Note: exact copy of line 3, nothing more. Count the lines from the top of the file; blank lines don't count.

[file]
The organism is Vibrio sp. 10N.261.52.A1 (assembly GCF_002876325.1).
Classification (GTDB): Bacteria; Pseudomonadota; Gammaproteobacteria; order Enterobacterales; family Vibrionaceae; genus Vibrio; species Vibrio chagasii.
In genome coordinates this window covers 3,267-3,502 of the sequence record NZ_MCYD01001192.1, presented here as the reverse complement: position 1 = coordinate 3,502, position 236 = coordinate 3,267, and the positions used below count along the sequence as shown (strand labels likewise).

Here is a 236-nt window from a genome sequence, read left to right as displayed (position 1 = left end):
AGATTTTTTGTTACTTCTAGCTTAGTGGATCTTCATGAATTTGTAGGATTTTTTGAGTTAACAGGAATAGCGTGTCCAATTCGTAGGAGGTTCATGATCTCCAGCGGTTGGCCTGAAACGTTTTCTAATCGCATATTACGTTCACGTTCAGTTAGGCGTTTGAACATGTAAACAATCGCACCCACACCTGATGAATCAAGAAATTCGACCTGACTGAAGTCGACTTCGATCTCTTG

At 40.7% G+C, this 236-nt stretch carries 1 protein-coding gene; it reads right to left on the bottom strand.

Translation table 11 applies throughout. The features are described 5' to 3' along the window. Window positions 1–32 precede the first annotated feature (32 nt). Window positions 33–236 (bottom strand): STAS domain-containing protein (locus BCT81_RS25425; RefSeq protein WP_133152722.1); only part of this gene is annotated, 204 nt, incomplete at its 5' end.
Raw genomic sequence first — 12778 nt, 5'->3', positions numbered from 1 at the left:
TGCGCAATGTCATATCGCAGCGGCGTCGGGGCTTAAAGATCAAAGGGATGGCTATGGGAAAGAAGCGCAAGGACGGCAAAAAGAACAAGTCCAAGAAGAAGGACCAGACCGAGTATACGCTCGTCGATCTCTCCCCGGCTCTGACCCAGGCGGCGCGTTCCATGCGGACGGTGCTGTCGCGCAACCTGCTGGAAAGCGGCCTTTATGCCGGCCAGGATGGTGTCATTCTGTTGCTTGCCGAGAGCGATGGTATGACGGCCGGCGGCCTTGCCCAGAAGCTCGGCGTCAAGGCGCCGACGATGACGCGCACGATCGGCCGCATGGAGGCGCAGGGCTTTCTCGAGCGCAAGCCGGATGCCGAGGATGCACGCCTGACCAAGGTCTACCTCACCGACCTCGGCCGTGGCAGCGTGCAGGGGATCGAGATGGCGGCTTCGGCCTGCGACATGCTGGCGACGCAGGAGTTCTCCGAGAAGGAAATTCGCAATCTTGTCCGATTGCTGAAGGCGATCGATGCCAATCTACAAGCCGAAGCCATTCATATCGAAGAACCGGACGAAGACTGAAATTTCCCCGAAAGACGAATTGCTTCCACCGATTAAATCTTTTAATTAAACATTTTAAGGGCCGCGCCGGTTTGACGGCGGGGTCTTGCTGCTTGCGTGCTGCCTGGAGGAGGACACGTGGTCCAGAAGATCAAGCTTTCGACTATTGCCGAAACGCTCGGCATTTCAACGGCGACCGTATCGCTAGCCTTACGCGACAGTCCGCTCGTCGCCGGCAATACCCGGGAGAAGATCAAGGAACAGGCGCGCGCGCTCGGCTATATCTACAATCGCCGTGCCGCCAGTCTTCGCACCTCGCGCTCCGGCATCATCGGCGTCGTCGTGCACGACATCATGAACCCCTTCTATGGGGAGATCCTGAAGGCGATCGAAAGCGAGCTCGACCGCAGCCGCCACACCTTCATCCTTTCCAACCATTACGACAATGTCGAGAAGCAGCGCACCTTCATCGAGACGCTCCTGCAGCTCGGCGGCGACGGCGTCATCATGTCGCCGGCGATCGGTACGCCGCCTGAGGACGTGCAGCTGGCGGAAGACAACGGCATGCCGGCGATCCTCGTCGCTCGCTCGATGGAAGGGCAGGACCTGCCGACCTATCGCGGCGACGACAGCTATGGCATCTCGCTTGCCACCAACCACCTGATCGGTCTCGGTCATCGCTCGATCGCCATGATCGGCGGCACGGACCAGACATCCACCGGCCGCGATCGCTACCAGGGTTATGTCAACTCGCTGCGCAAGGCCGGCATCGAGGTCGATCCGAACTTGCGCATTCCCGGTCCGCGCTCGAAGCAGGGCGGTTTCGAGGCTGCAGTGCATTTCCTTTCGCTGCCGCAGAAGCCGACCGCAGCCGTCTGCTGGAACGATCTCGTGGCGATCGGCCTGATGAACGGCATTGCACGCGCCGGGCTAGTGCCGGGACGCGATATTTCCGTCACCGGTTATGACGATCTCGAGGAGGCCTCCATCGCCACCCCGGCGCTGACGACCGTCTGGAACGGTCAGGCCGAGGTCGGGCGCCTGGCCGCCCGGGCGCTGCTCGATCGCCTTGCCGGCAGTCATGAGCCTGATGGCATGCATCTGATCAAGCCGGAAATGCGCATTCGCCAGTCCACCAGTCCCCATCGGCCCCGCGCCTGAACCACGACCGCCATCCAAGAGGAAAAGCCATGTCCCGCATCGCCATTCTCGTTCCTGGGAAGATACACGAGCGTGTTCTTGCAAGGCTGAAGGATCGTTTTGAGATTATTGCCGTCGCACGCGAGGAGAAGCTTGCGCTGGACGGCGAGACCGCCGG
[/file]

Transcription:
In genome coordinates this window covers 3,267-3,502 of the sequence record NZ_MCYD01001192.1, presented here as the reverse complement: position 1 = coordinate 3,502, position 236 = coordinate 3,267, and the positions used below count along the sequence as shown (strand labels likewise).